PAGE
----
A garden for Earth Day

Scene of the Cape Fear River, featuring a fish trap rock formation, with trees visible across the water
Raven Rock State Park, Cape Fear River, NC. Photo by Gerry Dincher, CC BY-SA 2.0.

On Earth Day this year, we’re thinking about the intersections between social and environmental justice and how we can show up for both in our communities. In honor of the Garden Issue making its way to mailboxes now, we’ve compiled a list of organizations that support gardens, gardeners, what gardens need (water, pollinators, and the like), as well as green and growing spaces and the equitable access to them.

These are difficult and wearying times, and the burdens are unequally distributed through our communities. If you find yourself with resources to share, these organizations are wonderful places to consider lending support in whatever way you are able. This list is by no means comprehensive, but we hope it offers a handful of seeds, a place to begin.

Co-founded by Leah Penniman, Soul Fire Farm is an Afro-Indigenous community farm with a wide range of programs that serve over ten thousand people each year. In their words, they are committed to the intertwined goals of “uprooting racism and seeding sovereignty in the food system.” Their work encompasses every level of farming and food justice—individual, communal, systemic, and spiritual. They train and mentor farmer-activists, host a community-sourced reparations map for BIPOC farmers, develop youth food-justice workshops, deliver food to under-resourced households, and educate policy makers. They are currently seeking donations as part of a development initiative to fortify the foundation and future of the farm, as they build new infrastructure that will make their food-sovereignty work sustainable for decades to come.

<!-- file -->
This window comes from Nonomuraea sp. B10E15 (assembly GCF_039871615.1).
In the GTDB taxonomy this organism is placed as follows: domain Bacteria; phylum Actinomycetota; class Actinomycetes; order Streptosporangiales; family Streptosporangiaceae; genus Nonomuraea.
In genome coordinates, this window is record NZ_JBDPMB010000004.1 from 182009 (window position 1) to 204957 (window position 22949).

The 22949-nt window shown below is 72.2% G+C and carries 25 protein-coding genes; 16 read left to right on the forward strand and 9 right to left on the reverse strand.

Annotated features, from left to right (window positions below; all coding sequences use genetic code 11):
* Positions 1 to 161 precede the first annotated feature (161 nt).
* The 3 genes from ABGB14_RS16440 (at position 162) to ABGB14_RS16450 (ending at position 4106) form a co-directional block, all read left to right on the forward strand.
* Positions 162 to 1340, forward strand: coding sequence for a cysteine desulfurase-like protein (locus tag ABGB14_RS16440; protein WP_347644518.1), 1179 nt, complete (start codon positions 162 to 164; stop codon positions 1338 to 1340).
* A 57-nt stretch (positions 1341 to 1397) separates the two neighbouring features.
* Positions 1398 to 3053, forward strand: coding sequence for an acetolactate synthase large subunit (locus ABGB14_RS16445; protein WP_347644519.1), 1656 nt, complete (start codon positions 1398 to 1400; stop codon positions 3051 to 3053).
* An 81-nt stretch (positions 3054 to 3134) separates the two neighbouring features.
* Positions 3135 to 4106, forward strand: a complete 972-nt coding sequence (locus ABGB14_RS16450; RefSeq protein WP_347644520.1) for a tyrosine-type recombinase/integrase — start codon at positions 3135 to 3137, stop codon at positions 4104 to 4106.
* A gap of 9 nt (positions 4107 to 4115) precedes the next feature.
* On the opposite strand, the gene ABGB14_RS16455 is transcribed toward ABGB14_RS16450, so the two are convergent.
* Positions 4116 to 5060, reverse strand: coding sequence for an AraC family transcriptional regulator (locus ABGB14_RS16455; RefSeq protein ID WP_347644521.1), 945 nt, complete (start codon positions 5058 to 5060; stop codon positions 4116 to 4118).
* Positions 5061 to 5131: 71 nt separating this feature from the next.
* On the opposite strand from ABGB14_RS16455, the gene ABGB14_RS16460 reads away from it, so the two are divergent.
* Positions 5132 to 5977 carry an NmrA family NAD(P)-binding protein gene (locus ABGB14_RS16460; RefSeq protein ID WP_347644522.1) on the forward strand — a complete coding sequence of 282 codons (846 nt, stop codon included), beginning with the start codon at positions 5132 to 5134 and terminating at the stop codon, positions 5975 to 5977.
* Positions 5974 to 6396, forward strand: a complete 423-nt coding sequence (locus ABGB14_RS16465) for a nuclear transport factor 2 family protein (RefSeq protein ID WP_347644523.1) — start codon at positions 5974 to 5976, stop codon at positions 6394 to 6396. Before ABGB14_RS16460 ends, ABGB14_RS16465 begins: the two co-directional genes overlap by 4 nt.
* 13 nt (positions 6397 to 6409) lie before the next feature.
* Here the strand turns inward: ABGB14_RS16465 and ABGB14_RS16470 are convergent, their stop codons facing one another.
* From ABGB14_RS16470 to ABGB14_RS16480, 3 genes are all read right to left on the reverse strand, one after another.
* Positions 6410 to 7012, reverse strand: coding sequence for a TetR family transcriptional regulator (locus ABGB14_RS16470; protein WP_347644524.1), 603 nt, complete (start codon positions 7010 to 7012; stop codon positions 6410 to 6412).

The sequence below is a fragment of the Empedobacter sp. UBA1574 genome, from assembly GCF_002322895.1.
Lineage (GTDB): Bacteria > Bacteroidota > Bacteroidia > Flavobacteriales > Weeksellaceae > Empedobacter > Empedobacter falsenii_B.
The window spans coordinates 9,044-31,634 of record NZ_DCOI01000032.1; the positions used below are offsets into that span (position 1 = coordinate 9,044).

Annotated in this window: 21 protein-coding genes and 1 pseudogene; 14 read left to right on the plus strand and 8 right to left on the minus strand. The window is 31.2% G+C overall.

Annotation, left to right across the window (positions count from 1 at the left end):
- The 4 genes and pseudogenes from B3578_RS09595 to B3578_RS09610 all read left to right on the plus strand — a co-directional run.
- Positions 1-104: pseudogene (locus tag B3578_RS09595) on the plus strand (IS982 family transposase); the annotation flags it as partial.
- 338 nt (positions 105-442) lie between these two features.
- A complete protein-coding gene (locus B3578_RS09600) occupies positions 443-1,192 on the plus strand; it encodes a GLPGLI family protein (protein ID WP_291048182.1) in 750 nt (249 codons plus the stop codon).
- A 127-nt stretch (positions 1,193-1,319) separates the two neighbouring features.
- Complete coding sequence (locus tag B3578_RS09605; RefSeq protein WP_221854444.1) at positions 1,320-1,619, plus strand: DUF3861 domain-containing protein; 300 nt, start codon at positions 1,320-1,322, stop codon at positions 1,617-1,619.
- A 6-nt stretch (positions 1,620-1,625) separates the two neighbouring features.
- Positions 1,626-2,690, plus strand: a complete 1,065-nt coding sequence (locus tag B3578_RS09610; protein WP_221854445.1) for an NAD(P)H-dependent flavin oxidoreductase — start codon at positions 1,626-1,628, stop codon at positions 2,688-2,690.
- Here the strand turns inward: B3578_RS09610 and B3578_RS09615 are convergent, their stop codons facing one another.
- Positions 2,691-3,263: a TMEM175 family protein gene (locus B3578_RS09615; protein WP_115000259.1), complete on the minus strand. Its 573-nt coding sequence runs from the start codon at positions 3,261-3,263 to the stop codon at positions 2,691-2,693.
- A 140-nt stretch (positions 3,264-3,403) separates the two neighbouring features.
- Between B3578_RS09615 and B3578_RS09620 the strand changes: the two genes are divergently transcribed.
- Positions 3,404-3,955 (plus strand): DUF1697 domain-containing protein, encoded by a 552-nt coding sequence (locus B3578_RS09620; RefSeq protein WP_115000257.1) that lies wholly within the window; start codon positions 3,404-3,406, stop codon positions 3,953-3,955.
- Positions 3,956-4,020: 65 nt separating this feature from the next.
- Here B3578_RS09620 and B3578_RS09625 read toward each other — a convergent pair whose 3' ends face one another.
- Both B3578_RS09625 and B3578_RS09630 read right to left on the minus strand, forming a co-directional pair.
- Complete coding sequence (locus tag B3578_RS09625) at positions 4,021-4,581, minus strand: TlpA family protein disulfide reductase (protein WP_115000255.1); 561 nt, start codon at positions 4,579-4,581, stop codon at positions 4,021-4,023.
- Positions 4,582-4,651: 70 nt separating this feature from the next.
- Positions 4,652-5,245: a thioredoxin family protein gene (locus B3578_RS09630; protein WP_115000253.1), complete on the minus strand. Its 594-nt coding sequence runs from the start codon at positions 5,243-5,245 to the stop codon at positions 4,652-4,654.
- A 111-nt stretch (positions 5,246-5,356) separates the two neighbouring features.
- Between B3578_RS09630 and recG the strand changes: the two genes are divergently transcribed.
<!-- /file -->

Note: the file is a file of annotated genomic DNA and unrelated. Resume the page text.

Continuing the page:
On a nationwide level, the National Black Food and Justice Alliance is a network of Black-led organizations focused on Black food sovereignty, furthering Black visions for sustainability and justice, and creating self-determining food economies. Their food map and directory is an invaluable community resource. Their website offers several ways to donate and otherwise support their work, including contacting your senators in support of the Justice for Black Farmers Act.

The Asian Pacific Environmental Network amplifies the power of Asian immigrant and refugee communities in California through community organizing around environmental justice. Located in the Bay Area—specifically in Richmond and in Oakland Chinatown—APEN’s work includes community gardening projects, health education, multilingual environmental emergency alerts, eviction protections, and advocacy for affordable housing and safe working conditions. Since the 1990s, APEN has supported and nurtured young activists through the Asian Youth Advocates summer program.